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Establishing a home buying budget

There are many costs associated with buying a new home. They include both upfront costs (pre-purchase and the purchase itself) and ongoing costs (for as long as you own the home).

Upfront costs include:

  • deposit
  • stamp duty
  • legal and conveyancing fees including government fees
  • mortgage and lender fees including mortgage registration fee and lenders mortgage insurance (if you borrow more than 80 per cent)
  • building inspection fees (optional but highly recommended)
  • valuation fees (optional but highly recommended)
  • buyer agent’s fees (optional)
  • moving fees.

Ongoing costs include:

  • interest and loan repayments
  • maintenance
  • insurance
  • council rates and/or strata rates
  • utilities – electricity, gas, water, phone and internet
  • renovations (optional)
  • potential increases to interest rates.

Don’t forget to factor in all your other household expenses including food, car, travel, clothes, entertainment and leisure, school fees, sports and activities and so on. ASIC’s MoneySmart website has some good tips to consider when buying a new home.

When putting together a budget, CPA Australia’s Paul Drum advises buyers to be realistic. “While purchasing a home can be an emotional decision, have a pre-set limit as to what you are willing to spend as this will help you focus on what you can afford and reduce the risk of going over budget.”

It’s also prudent to accumulate some additional savings to act as a buffer against unexpected expenses. Obviously, the more you save before your purchase, the less you will need to borrow and the less your ongoing repayments will be. See our tips on saving for your new home.

Keeping track of your budget

Drum has a few tips for managing your day-to-day finances, including home repayments:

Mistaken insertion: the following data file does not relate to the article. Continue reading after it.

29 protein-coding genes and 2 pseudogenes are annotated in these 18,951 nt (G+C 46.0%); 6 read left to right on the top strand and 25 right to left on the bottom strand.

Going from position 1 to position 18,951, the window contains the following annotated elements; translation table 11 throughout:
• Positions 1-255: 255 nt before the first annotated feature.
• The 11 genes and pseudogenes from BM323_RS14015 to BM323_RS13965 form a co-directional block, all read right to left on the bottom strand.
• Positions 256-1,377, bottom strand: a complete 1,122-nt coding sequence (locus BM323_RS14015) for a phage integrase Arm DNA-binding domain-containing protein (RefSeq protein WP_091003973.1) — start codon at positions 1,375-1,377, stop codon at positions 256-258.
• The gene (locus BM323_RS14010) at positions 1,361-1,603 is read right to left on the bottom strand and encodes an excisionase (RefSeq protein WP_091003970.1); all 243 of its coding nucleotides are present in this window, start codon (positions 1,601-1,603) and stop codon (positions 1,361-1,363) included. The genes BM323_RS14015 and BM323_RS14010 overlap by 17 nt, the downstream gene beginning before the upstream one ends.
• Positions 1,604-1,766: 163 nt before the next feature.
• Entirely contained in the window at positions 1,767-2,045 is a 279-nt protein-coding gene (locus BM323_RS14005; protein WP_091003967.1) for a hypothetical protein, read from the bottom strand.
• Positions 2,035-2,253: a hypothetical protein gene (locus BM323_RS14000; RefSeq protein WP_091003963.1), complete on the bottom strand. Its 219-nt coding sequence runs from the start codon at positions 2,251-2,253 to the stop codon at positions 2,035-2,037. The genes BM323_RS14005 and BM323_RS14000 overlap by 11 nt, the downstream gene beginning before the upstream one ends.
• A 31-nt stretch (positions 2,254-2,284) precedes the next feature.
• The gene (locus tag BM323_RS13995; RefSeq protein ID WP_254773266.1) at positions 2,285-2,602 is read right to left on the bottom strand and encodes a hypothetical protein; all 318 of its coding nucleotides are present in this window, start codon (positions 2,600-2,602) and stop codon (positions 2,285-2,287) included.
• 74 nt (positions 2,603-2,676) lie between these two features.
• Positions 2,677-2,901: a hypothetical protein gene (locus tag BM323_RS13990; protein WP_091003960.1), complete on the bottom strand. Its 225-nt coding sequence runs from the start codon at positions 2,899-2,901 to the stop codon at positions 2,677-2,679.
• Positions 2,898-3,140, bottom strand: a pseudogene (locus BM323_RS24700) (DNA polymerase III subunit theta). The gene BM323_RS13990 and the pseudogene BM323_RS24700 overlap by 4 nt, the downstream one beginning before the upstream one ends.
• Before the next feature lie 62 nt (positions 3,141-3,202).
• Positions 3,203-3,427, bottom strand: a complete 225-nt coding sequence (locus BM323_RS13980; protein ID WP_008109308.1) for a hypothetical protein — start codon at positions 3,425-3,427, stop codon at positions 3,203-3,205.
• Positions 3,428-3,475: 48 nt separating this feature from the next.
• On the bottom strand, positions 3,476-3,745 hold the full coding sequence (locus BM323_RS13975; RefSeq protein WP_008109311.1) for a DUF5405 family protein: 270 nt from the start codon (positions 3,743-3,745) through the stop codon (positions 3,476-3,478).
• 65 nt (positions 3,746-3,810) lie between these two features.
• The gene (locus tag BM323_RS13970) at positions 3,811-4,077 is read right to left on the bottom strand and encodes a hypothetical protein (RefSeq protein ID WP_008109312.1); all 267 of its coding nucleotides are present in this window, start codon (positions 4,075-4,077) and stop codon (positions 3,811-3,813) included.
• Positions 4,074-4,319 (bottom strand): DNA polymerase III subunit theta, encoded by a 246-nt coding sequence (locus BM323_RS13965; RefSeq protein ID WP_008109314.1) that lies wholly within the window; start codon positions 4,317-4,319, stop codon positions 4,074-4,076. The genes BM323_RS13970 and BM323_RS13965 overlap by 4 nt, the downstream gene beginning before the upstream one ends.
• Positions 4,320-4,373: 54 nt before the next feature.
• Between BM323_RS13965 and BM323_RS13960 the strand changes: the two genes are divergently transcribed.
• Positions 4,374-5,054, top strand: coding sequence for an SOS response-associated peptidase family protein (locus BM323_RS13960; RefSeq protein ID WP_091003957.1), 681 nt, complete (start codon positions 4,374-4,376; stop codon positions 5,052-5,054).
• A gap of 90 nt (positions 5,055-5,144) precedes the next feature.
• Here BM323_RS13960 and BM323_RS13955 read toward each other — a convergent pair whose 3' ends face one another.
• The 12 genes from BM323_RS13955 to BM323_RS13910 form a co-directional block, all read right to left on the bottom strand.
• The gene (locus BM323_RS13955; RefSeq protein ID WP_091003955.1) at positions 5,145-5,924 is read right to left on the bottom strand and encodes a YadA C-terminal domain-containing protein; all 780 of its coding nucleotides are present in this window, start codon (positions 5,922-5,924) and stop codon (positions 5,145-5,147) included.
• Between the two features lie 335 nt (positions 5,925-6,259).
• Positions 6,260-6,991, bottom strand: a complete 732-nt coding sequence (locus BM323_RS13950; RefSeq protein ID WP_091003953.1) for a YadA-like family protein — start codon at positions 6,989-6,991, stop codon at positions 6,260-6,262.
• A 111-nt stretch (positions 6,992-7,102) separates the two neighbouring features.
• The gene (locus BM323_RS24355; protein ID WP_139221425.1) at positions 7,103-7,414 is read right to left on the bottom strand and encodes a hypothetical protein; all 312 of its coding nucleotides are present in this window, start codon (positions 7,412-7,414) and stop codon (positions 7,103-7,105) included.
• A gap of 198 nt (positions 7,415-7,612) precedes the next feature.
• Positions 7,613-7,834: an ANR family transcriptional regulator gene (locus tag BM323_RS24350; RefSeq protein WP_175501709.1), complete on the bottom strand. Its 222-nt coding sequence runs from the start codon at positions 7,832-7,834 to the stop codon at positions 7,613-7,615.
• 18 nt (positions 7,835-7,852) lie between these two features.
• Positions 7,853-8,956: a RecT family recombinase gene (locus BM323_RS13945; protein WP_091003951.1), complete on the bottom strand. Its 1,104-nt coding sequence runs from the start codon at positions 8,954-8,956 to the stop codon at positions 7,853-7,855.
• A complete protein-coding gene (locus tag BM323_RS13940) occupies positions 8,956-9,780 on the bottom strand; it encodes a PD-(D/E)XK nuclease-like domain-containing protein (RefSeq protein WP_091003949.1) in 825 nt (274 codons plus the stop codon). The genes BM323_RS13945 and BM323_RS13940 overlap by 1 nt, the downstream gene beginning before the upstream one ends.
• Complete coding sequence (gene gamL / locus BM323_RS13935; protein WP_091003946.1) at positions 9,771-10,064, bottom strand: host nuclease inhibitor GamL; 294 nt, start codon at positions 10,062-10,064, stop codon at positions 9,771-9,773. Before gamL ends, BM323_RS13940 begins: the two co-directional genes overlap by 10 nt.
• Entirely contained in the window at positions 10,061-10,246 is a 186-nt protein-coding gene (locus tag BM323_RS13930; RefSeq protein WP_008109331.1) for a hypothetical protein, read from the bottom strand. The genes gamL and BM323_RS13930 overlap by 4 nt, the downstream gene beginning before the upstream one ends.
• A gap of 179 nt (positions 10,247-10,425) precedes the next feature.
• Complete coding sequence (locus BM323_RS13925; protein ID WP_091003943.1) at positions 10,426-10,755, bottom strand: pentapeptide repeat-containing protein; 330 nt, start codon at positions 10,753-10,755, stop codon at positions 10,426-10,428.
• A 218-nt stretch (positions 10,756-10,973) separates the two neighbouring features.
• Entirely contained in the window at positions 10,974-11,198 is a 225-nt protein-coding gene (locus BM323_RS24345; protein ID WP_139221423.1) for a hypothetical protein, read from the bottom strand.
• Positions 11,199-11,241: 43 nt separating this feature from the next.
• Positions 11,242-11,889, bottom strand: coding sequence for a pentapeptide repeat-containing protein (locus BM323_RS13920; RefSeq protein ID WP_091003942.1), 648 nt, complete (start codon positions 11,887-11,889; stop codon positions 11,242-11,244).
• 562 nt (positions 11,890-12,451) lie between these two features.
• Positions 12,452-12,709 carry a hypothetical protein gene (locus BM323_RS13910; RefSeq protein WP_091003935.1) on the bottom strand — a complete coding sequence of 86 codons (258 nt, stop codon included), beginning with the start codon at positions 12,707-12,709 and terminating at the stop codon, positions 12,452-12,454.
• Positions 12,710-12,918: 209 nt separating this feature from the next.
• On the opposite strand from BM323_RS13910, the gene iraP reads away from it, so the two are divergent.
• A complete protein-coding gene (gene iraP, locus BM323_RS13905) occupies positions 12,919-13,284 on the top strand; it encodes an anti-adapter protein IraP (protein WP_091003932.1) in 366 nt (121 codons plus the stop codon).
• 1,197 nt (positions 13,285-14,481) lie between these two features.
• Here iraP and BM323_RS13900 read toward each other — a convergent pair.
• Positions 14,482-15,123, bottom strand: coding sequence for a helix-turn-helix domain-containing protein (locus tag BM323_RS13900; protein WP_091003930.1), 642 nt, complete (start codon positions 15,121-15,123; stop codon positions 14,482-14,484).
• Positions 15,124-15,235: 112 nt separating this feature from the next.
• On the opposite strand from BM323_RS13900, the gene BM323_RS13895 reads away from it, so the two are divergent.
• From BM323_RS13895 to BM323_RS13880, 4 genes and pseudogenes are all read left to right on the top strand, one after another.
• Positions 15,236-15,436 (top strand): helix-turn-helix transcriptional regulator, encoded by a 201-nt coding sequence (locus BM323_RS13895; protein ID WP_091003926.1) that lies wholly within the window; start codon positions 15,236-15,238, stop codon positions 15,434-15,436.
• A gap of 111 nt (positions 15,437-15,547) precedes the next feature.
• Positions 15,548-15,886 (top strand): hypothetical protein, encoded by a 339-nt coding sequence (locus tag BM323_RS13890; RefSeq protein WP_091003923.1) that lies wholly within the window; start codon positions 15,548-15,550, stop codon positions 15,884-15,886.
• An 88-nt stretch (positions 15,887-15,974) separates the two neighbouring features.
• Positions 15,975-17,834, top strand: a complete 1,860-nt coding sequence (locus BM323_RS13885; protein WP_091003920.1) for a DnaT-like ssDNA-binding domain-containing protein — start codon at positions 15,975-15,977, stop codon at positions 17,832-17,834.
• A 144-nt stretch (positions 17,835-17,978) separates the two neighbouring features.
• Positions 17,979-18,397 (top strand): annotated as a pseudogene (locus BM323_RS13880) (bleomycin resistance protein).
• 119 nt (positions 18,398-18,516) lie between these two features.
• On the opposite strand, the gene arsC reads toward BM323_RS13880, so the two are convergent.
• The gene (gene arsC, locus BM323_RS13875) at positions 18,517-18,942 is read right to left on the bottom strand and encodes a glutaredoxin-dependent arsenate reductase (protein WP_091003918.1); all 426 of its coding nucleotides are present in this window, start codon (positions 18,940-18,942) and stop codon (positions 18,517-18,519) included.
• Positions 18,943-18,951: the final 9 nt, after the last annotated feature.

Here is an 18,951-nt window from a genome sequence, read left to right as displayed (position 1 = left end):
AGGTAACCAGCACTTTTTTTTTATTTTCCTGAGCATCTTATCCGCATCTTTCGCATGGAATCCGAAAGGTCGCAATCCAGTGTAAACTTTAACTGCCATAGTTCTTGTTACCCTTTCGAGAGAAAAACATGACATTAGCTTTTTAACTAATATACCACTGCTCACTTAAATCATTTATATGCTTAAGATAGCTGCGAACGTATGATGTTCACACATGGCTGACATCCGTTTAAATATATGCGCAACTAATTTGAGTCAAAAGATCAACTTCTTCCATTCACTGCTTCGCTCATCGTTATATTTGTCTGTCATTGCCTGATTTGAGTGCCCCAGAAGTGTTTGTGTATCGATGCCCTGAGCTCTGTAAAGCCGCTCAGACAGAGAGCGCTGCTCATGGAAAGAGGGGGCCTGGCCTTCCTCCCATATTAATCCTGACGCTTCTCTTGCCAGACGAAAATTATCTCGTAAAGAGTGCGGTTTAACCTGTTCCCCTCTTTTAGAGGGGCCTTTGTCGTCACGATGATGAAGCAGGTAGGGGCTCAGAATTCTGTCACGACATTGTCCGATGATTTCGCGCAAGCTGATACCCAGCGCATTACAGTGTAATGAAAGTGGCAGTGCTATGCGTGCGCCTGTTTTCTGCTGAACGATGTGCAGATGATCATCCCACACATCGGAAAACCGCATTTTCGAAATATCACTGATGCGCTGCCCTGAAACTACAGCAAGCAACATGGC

• Set a maximum spend each week or month, including loan repayments, and keep records to track your performance against that target.
  • Lower the limit on your credit card so you don’t go over the top with spending.
  • Regularly review your savings account and your home loan account online to make sure you can meet all your expenses.

Using an online calculator is a quick and easy way to ensure you are keeping to your planned budget. You can work out what your loan repayments will be with a loan repayment calculator, and manage your day-to-day budget with the budget calculator.

If you already have an equity base, for example if you’ve decided to upgrade to a new home, then you’re already in a strong position.

Assuming you will sell your existing house to assist the purchase of a new house, Drum says, “You should first work out realistically how much you will get for your existing house and deduct how much you will have to repay your lender and any outstanding taxes.

“The next step is to take your financial information to potential lenders to work out how much you can borrow and then consider how much you feel comfortable borrowing. For many people who have substantially paid down their mortgage, they will find that they have a relatively large amount of funds potentially available to purchase their next house; however, like a first home buyer, they need to create a budget to determine what they are comfortable borrowing.”

Drum’s advice is to beware the following (potential) pitfalls:

  • overestimating what you will get for your existing house or not factoring in any difficulty in disposing of it
  • not factoring in the repayments for your current home loan
  • overextending yourself financially because you can provide a large deposit
  • not factoring stamp duty and other purchase-related costs into your budget
  • not putting aside money to cover capital gains tax if the house you’re selling was a holiday house or was at any time rented out.

If you plan on keeping your original home while purchasing a second, there are number of financial and taxation issues involved. We recommend seeking professional advice to ensure you manage these correctly.

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